Researcher Shad Helmstedder spent his career studying the impact of negative thinking on both our fears and emotions. He concluded that, “All of us have collected thoughts and beliefs and ideas about ourselves that weigh us down and hold us back from reaching so many of the opportunities that life holds in store for us.” By repeating negative beliefs and ideas, we negatively program our sub-conscious minds and undermine our confidence.
How to take charge of your “internal critic.” We now know that our “internal critic” consists of persistent patterns of negative, self-defeating thoughts that we habitually employ whenever we encounter difficult situations or events. So, as noted above, in the work life of the advisor there are daily situations that are unpredictable and which can lead to self-defeating thinking. However, once you learn how to modify and control your negative thinking, you will take charge of your goal to be the most influential and powerful advisor you can be to your clients.
How do advisors know when they are engaging in negative, anxiety provoking thoughts? There are key words and phrases that trigger negative thoughts: Examples of such trigger phrases are: “What if . . .,” “I hope I don’t . . .” “I should have said . . .” “I can’t . . .” “I always have problems with . . .” “This client is impossible…” “If I can do this…” “Maybe this would be best…”“I feel overwhelmed because…” “I will never be able to satisfy…” and “I’ll bet he is just trying to annoy me because…” Each of these triggers leads to negative emotions.
The road to changing these patterns begins by keeping a notebook next to you at your desk and every time you catch yourself using one of these trigger phrases, simply write it down. In a week you will clearly see the negative thinking patterns in which you engage. Be conscientious and write them all down. People are eleven times more likely to change a habit it if they write it down (rather than just thinking about it), so don’t skip recording any of these trigger examples.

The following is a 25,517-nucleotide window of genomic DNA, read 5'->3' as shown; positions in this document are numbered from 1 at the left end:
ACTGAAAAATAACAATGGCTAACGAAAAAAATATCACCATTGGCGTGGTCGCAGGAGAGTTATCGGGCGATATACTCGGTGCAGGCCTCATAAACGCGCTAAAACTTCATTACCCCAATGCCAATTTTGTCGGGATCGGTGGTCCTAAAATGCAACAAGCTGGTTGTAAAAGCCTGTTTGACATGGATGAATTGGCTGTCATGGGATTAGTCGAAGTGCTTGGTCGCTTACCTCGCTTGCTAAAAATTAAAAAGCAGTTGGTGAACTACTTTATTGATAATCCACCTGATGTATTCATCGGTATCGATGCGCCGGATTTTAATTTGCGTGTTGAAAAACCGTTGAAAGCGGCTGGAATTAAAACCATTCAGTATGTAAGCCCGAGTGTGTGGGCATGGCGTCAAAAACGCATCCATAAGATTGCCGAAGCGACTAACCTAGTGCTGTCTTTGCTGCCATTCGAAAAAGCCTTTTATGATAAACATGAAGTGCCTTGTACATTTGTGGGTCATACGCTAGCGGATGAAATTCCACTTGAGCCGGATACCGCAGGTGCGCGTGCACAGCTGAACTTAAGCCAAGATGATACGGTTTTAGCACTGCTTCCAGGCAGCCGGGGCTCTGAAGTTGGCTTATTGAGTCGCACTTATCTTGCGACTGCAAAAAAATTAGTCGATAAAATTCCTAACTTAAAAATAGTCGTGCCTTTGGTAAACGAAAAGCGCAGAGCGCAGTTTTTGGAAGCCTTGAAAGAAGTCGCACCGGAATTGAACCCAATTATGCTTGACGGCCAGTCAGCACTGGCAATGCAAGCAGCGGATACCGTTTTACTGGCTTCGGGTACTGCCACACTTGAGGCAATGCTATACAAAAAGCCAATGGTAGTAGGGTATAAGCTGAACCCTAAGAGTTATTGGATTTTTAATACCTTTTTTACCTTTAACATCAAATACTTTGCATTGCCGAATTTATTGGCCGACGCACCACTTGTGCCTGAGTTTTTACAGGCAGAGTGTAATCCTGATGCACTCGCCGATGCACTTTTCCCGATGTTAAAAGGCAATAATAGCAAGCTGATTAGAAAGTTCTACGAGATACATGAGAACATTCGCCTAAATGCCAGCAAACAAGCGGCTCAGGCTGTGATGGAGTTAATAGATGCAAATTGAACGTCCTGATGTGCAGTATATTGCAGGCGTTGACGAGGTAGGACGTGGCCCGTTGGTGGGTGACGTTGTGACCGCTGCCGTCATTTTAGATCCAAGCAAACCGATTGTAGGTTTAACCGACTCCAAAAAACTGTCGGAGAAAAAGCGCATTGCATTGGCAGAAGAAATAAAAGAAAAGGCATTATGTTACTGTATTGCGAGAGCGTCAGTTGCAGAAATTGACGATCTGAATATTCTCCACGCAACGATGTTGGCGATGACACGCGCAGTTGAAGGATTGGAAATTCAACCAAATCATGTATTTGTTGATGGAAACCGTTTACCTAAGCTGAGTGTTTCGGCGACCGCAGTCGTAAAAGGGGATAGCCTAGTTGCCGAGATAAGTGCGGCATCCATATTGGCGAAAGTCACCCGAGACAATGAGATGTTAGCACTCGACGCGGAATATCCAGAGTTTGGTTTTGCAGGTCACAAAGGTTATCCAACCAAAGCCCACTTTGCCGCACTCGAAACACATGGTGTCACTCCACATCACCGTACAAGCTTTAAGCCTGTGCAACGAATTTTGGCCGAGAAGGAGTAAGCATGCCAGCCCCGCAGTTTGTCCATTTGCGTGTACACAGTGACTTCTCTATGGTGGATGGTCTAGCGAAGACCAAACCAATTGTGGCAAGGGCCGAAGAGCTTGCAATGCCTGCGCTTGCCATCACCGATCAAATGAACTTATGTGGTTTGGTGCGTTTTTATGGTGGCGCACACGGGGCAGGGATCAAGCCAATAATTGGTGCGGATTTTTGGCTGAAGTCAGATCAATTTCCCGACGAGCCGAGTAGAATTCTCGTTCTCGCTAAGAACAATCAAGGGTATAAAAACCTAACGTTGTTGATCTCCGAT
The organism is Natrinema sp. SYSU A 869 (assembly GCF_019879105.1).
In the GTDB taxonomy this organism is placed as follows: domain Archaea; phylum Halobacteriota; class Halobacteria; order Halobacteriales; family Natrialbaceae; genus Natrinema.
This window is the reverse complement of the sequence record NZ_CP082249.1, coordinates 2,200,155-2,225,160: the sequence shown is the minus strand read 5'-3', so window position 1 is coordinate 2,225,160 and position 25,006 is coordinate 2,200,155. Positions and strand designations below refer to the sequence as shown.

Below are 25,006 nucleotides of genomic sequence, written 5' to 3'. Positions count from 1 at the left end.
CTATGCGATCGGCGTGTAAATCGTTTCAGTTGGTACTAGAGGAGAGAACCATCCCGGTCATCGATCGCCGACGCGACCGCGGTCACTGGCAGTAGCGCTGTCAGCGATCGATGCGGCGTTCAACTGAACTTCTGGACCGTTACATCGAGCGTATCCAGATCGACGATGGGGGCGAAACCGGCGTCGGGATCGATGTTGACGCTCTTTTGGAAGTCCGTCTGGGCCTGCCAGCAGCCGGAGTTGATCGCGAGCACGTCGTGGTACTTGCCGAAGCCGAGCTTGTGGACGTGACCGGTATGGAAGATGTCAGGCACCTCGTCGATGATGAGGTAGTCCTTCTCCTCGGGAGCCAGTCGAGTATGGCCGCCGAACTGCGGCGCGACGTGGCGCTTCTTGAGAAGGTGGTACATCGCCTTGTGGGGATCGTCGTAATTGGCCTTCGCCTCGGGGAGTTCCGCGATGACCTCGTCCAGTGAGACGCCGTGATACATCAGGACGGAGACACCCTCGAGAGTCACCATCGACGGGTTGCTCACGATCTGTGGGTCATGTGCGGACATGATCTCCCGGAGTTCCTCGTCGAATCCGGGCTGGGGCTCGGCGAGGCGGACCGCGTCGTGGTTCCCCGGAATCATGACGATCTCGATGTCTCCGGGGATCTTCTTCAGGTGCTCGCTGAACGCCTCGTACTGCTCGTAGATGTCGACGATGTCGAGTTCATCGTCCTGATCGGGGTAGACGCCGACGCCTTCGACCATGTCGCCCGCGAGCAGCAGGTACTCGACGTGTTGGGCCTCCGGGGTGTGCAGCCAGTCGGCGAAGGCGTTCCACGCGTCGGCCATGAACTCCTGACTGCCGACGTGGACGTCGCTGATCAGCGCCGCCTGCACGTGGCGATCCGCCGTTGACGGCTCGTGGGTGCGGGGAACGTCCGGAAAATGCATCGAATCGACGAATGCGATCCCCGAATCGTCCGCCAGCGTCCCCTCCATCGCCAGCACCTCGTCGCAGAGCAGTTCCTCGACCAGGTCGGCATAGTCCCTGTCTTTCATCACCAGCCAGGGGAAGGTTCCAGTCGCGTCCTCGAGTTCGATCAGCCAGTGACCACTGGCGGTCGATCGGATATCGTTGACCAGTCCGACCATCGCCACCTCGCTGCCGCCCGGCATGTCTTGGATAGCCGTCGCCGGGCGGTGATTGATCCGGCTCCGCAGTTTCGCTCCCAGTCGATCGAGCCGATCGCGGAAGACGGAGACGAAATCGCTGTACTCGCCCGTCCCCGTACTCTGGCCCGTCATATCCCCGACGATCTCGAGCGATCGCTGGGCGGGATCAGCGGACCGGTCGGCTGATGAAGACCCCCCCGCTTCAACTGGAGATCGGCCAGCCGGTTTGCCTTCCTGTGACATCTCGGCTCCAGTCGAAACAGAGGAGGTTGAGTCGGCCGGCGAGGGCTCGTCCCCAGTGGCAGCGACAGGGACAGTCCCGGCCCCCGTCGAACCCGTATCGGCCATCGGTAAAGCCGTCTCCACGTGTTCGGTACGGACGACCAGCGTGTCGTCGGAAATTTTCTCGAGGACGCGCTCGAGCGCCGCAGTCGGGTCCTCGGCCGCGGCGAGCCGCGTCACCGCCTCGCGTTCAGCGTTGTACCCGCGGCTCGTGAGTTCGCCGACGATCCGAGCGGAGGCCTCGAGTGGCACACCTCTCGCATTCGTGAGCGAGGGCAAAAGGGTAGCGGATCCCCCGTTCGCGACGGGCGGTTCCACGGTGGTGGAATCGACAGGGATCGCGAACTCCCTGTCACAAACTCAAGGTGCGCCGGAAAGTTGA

Below is an easy-to-learn, five-step game plan for eradicating these triggers and the unfortunate emotions that follow. Just like a world champion athlete, this is how you develop mental toughness:
Game Plan Step 1: Once you recognize the specific trigger phrases that you tend to use, you can stop those phrases dead in their tracks. Put on a loosely fitting rubber band on your wrist and every time you catch yourself beginning a negative, self-defeating thought (such as, “What if I don’t know how to answer my client’s question?”), snap that rubber band, while telling yourself (with gusto) to “stop this silly thinking!”